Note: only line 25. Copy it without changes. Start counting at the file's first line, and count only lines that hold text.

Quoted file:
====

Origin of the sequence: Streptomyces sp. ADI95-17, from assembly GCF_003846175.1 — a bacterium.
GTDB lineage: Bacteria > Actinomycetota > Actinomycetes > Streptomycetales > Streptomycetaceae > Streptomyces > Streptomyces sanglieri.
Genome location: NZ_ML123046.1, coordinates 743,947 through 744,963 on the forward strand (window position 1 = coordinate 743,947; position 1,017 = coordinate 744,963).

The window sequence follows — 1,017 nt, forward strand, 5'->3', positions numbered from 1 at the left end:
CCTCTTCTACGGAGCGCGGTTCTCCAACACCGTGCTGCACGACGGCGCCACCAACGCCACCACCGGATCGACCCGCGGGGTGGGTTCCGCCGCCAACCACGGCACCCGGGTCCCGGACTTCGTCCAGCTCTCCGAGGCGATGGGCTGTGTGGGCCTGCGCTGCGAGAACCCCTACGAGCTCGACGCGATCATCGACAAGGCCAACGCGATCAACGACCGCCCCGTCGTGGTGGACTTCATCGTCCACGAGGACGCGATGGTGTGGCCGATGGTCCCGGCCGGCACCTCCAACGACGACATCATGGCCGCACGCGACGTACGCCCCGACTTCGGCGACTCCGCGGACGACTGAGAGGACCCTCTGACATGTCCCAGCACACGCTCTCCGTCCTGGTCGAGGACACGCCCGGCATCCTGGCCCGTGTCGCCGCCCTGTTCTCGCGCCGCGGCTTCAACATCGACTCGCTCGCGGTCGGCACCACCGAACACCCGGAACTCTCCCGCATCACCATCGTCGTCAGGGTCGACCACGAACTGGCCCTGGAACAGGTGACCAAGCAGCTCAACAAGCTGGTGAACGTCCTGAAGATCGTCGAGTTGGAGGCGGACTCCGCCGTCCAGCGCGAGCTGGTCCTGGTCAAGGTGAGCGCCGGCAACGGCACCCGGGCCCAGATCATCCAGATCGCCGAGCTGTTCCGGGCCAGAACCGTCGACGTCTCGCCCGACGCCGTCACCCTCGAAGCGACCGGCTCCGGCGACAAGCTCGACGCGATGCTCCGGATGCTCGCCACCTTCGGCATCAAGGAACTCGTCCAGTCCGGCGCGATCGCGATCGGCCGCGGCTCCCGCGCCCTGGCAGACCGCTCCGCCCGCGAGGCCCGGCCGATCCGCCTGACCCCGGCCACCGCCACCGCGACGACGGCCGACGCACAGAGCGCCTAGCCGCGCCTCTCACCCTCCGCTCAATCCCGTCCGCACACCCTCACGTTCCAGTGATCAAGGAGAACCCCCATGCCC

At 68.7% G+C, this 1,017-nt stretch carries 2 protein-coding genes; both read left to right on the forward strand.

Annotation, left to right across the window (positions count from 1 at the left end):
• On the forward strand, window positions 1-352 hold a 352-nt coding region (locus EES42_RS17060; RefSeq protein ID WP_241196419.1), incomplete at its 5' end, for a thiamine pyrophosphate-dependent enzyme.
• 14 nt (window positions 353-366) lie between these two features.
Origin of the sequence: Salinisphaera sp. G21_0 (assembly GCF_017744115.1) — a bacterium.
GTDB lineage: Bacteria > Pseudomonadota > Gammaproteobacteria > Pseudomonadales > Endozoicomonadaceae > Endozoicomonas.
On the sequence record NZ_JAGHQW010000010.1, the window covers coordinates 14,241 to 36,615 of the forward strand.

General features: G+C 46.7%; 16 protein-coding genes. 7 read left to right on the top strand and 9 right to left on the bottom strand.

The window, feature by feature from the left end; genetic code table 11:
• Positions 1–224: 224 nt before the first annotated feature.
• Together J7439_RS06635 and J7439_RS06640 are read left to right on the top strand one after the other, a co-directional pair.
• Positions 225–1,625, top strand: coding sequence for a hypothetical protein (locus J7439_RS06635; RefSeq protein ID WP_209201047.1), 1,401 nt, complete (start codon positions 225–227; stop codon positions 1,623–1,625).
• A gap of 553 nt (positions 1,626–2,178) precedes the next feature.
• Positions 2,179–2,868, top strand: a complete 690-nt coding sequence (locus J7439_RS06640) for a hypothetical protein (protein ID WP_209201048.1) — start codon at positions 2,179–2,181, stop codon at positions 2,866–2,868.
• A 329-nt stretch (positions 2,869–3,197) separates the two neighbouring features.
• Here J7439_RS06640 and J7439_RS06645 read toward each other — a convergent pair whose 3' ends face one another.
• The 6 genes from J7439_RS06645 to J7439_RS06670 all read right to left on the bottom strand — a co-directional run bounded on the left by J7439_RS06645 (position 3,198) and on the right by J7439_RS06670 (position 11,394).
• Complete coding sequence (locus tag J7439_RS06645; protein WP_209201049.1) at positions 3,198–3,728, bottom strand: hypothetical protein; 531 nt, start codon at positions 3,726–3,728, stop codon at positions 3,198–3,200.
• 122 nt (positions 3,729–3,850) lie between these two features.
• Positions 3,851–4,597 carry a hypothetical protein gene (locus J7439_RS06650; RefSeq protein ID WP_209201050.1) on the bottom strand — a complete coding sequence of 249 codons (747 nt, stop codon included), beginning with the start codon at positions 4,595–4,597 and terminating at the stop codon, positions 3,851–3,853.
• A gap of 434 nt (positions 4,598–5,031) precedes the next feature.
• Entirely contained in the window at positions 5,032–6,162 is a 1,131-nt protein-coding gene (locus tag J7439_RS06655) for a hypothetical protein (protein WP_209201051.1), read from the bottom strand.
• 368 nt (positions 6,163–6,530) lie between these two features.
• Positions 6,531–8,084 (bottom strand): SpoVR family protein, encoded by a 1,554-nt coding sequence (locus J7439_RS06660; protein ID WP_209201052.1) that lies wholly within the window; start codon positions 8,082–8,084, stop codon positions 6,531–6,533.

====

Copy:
• Positions 3,851–4,597 carry a hypothetical protein gene (locus J7439_RS06650; RefSeq protein ID WP_209201050.1) on the bottom strand — a complete coding sequence of 249 codons (747 nt, stop codon included), beginning with the start codon at positions 4,595–4,597 and terminating at the stop codon, positions 3,851–3,853.